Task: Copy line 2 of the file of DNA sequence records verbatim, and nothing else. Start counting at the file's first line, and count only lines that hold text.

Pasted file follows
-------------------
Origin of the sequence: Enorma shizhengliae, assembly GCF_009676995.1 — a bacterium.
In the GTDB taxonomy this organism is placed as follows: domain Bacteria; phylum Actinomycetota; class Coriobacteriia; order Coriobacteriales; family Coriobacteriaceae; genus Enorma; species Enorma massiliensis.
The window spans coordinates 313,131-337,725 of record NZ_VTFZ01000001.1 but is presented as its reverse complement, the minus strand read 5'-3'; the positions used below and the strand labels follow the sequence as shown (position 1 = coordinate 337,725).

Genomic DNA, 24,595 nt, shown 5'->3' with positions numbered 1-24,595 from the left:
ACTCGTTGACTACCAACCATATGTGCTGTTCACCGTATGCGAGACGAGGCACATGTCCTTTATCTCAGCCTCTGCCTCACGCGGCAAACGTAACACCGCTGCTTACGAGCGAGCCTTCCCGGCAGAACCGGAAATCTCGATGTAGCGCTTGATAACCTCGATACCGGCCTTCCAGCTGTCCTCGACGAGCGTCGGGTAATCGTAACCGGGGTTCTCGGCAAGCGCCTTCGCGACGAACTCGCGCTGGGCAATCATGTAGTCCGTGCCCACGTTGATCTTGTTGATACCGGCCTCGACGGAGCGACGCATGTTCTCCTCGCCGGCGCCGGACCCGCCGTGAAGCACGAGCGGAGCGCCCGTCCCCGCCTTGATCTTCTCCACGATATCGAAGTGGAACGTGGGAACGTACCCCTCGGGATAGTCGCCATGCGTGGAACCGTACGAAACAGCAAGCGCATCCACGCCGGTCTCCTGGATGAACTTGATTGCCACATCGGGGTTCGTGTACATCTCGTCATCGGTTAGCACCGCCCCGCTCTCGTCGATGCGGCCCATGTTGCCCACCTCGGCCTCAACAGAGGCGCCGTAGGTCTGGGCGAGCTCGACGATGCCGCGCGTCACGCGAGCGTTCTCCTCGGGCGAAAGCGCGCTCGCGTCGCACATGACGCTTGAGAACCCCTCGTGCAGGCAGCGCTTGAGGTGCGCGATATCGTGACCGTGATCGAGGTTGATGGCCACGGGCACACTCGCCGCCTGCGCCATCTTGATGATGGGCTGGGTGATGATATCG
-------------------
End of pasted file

In the GTDB taxonomy this organism is placed as follows: domain Bacteria; phylum Actinomycetota; class Coriobacteriia; order Coriobacteriales; family Coriobacteriaceae; genus Enorma; species Enorma massiliensis.